Tara Hicks Johnson - When combined with on-Oahu wind farms and solar energy, the Interisland Wind project planned to bring 400 megawatts (MW) of wind power from Molokai and Lanai to Oahu could reliably supply more than 25% of Oahu's projected electricity demand, according to the Oahu Wind Integration Study (OWIS).
For the purposes of the research project, the OWIS released today studied the impact on the Oahu grid of a total of 500 MW of wind energy and a nominal 100 MW of solar power, though a good deal more utility-scale and customer-sited solar power is expected on Oahu.
The study found that the 500 MW of wind and 100 MW of solar power could eliminate the need to burn approximately 2.8 million barrels of low sulfur fuel oil (LSFO) and 132,000 tons of coal each year while maintaining system reliability, if a number of recommendations are incorporated, including:
* Provide state-of-the-art wind power forecasting to help anticipate the amount of power that will be available from wind;
* Increase power reserves (the amount of power that can be called upon from operating generators) to help manage wind variability and uncertainty in wind power forecasts;
* Reduce minimum stable operating power of baseload generating units to provide more power reserves;
* Increase ramp rates (the time it takes to increase or decrease output) of Hawaiian Electric's thermal generating units;
* Implement severe weather monitoring to ensure adequate power generation is available during periods of higher wind power variability;
* Evaluate other resources capable of contributing reserve, such as fast-starting thermal generating units and load control programs.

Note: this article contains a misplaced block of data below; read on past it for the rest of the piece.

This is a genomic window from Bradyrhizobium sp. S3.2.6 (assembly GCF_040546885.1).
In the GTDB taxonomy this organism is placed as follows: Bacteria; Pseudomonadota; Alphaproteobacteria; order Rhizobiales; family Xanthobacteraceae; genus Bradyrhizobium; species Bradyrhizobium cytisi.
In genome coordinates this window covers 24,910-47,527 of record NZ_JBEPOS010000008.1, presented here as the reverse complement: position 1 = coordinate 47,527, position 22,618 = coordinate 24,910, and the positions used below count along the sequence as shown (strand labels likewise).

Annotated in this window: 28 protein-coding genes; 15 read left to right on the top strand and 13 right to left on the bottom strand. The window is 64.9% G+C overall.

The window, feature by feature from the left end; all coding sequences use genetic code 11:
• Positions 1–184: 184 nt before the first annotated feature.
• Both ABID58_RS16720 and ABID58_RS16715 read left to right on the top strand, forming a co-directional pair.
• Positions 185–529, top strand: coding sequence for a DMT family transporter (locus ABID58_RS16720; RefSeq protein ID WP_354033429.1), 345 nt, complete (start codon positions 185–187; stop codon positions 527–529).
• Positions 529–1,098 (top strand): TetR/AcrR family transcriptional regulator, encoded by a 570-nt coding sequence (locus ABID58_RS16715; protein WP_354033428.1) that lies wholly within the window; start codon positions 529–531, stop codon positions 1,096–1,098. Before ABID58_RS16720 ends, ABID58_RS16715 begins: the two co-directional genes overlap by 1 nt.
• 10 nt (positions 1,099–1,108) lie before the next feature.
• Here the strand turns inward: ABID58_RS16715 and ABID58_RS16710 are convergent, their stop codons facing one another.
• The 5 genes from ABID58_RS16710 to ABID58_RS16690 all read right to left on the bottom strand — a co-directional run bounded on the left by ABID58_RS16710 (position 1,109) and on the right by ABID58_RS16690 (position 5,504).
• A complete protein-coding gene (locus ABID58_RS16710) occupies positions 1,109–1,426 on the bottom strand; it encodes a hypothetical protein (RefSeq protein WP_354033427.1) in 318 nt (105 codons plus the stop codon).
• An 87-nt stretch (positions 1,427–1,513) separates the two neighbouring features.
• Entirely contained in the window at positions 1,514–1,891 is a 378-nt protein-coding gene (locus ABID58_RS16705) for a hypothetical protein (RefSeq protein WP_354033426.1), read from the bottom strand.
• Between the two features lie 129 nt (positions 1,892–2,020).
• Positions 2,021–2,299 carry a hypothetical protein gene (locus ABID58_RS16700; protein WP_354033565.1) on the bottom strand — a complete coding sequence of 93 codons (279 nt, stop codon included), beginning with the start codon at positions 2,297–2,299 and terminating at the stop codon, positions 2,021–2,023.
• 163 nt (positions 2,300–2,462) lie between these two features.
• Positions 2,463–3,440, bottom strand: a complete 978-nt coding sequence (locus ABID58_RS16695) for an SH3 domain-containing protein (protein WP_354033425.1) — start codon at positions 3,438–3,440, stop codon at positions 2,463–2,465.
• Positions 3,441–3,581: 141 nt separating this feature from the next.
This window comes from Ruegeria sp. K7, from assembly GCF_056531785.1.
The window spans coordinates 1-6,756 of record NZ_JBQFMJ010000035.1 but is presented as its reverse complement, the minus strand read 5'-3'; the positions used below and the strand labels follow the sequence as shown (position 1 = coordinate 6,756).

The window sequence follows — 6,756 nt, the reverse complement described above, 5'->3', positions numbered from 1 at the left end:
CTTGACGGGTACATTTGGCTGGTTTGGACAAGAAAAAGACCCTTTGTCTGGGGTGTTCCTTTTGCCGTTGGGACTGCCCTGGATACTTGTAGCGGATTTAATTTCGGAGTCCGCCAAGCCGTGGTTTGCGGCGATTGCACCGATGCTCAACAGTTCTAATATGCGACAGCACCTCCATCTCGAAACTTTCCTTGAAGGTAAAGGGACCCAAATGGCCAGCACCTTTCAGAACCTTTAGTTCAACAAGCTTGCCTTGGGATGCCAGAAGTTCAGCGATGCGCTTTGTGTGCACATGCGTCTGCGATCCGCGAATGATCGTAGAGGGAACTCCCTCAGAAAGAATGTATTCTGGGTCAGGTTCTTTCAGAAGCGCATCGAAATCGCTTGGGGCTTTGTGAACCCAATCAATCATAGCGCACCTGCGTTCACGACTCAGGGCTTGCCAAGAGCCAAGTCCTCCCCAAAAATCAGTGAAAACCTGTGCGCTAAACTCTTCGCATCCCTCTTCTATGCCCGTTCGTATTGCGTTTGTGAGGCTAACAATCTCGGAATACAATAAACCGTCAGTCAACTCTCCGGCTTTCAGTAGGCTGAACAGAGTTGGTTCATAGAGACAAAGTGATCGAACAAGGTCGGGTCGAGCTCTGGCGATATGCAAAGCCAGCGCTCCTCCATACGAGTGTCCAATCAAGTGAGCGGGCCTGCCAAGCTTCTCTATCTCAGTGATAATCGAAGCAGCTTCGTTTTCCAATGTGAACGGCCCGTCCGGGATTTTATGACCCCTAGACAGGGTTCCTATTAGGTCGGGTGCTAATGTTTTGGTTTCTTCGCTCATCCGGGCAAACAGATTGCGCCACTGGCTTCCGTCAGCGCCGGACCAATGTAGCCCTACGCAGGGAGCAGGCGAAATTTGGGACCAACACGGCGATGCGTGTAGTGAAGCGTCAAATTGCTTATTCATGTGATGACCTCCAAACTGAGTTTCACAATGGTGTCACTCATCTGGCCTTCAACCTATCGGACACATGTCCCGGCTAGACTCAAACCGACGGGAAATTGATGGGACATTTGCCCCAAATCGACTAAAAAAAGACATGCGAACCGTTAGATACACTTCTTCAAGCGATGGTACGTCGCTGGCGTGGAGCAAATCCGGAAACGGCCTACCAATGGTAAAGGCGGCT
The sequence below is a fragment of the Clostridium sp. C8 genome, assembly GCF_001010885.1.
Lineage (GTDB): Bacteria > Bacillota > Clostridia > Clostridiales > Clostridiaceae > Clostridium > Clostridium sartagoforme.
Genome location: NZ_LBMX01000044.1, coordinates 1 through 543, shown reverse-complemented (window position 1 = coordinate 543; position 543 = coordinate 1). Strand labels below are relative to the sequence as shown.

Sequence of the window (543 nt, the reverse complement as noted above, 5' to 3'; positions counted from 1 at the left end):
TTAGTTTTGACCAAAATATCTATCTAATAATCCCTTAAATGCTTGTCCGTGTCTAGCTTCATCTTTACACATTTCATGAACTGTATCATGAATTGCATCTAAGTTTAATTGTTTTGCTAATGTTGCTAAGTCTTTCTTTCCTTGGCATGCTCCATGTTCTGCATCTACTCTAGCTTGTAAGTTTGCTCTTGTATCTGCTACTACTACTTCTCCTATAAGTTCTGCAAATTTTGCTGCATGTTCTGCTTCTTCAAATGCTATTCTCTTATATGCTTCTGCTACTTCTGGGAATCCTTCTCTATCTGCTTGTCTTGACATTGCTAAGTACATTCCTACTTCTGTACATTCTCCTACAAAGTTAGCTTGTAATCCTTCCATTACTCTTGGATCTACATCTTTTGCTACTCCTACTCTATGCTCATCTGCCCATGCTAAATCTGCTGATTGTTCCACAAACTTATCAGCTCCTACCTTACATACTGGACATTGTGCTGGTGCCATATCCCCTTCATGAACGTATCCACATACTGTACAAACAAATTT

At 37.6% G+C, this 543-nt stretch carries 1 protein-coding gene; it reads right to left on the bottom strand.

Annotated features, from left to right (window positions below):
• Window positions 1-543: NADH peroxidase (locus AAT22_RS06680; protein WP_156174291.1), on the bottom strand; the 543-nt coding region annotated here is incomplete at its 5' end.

The study notes that assuring reliability will require further studies, upgrades to existing and new infrastructure, as well as specific requirements on the wind farms to be connected to the Oahu system. With these and other proposed changes, the technical analysis suggests, Oahu can accommodate increased wind and solar projects with minimal limits on output of renewable resources.
The Oahu Wind Integration Study was conducted by the Hawaii Natural Energy Institute (HNEI) at the University of Hawaii at Manoa, General Electric (GE) Company and the Hawaiian Electric Company (HECO). The National Renewable Energy Laboratory (NREL), part of the U.S. Department of Energy (US DOE), assembled a technical review committee with representatives of industry and academia which met throughout the project to review findings. NREL also contracted the private firm AWS Truepower to develop wind and solar power profiles that were used in the study. ...
via Wind and solar can reliably supply 25 percent of Oahu's electricity need, new study shows.